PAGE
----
Leaders spotting leaders at all levels
Leaders need to be responsible for spotting and developing the next leaders. It cannot be delegated to the HR team or a 3rd party assessment tool. It can only come from the leaders.
Why? Because leaders have the best view of the leadership the organisation needs now. They also have the best view of what the organisation will need in future. And they have the most important tool to help leaders thrive, their input and support.
To make this work at all levels, leaders need the courage to say, “this person has something special,” and then back their point of view with action.
The something special is impossible to define beyond a certain point of accuracy. But it is a mix of
sharp business acumen
personal ambition and drive
willingness to keep on learning,
having a clear approach to how they improve themselves
making stuff happen
For more senior leaders in the top 3 or 4 ranks of the business this is fairly easy to spot. By this stage they are running a division or product area. The numbers are small, and they have day to day contact with other senior leaders. Business results tell their own story. They will be demonstrating their leadership acumen on a daily basis.
By this stage they are “each way bets”. It is about proving leadership in different contexts and at higher levels of complexity. A formal process will, to a large extent, take over.
For the people in the middle of the organisation and at the start of their careers, this is tougher as the leadership potential signals are weaker.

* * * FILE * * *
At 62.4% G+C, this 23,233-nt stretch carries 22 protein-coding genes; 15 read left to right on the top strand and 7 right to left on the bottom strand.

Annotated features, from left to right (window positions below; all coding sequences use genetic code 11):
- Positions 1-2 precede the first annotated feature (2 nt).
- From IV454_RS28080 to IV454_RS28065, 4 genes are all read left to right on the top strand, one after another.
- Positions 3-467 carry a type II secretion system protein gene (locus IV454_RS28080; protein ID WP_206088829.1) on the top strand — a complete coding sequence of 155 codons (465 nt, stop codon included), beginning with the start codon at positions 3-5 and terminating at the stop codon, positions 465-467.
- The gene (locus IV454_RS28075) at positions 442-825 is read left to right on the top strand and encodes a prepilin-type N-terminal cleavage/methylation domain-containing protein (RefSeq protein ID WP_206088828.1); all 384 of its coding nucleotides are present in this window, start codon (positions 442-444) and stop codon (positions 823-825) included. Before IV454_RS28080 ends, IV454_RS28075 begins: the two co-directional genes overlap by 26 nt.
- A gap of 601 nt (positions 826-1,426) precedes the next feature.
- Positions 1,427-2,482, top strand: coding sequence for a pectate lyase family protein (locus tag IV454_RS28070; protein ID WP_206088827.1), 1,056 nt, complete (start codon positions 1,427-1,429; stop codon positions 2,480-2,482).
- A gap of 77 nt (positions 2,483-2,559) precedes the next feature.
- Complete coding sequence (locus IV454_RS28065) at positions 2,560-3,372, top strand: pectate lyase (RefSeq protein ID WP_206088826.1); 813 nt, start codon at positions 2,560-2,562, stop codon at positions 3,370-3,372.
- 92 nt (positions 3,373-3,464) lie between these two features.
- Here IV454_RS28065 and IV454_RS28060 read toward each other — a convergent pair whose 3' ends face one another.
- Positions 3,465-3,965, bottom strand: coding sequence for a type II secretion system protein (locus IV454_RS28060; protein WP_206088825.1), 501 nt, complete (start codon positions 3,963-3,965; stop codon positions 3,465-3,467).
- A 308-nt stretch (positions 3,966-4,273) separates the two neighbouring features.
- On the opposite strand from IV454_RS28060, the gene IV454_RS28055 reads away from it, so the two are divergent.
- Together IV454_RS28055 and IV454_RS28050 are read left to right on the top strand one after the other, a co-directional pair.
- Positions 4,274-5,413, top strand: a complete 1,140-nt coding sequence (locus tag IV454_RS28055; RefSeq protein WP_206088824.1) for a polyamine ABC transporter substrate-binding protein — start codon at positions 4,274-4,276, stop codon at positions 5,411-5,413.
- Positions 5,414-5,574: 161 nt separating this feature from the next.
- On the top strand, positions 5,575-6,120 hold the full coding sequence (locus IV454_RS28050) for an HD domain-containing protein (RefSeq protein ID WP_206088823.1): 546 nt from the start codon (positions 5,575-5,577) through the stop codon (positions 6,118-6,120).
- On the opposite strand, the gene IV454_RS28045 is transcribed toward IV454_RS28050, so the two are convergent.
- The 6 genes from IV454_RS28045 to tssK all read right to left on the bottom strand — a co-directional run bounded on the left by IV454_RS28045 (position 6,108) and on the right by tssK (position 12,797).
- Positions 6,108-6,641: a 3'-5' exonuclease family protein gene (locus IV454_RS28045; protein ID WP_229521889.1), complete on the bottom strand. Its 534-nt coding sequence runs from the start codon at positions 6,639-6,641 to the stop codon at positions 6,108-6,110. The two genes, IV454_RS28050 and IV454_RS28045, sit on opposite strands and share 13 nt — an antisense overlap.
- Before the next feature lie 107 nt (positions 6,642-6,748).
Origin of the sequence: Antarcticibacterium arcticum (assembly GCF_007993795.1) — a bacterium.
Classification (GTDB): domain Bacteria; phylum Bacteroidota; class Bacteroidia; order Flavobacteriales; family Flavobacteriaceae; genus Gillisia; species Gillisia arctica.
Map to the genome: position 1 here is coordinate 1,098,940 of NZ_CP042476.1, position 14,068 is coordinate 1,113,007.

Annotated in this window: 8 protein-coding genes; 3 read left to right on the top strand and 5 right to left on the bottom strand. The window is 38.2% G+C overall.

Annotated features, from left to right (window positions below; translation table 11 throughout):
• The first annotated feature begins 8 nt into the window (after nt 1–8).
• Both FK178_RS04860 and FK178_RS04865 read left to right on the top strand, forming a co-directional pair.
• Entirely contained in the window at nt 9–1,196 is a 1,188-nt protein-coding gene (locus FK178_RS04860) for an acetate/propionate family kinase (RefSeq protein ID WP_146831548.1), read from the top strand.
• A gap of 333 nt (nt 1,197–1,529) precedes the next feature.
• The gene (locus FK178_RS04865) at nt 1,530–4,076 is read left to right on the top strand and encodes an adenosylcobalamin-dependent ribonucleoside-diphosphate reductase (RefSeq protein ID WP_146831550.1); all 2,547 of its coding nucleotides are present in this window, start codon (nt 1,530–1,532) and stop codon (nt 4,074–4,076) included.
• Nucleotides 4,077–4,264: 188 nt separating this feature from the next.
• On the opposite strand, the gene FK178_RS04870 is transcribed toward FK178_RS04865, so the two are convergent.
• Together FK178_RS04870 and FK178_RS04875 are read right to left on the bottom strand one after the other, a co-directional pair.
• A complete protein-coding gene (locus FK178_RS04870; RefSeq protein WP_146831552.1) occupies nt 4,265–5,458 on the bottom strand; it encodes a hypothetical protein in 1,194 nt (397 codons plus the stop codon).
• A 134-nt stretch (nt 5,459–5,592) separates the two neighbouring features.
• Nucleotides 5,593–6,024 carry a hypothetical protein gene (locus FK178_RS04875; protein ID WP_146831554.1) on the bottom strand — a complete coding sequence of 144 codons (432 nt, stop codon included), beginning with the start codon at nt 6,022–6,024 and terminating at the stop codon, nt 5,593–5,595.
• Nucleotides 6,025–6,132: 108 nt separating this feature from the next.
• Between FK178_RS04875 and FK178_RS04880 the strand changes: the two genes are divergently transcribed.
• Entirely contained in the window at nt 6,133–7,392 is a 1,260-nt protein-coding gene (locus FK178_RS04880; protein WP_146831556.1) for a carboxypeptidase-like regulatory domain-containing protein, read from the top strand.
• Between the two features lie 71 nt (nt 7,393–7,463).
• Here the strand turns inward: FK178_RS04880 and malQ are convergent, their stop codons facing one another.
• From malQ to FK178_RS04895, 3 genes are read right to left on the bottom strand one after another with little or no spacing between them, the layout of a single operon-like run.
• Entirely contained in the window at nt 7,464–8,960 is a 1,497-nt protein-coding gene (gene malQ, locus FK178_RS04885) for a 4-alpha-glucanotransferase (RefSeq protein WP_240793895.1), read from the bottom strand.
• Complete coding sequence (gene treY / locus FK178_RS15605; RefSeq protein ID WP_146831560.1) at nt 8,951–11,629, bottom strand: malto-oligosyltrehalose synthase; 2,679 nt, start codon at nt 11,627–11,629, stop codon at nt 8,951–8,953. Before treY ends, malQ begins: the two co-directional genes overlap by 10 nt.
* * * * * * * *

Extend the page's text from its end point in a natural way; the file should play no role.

They are harder to see as the leader is unlikely to work with them directly. There are lots of them. Their work is predominantly technical. Their results are harder to separate out from team effort.
This means senior leaders need to be active in searching them out. They need to be active in putting themselves in places where they can meet these people and see them at work.
And at this level we are only talking about “hunches”.
This is the level that most leaders do not play at.
In too many organisations the senior team do not know who their level 5 and 6 future leaders. They don't have a method to find them or to see them at work. If they rely on a talent process, they won’t know about their business acumen or development needs.
When leaders do find people they have a hunch will move on to great things, they then have to invest time
Spend time with their hunch, seeing how they work, exploring how they think, teaching them about business
Spend time to talk to others, to make sure their view is accurate and they are getting the whole picture
Spend time working with their hunch to build out a development plan. This plan needs to identify strengths, fill in weaknesses and identify what is needed for the next stretch role.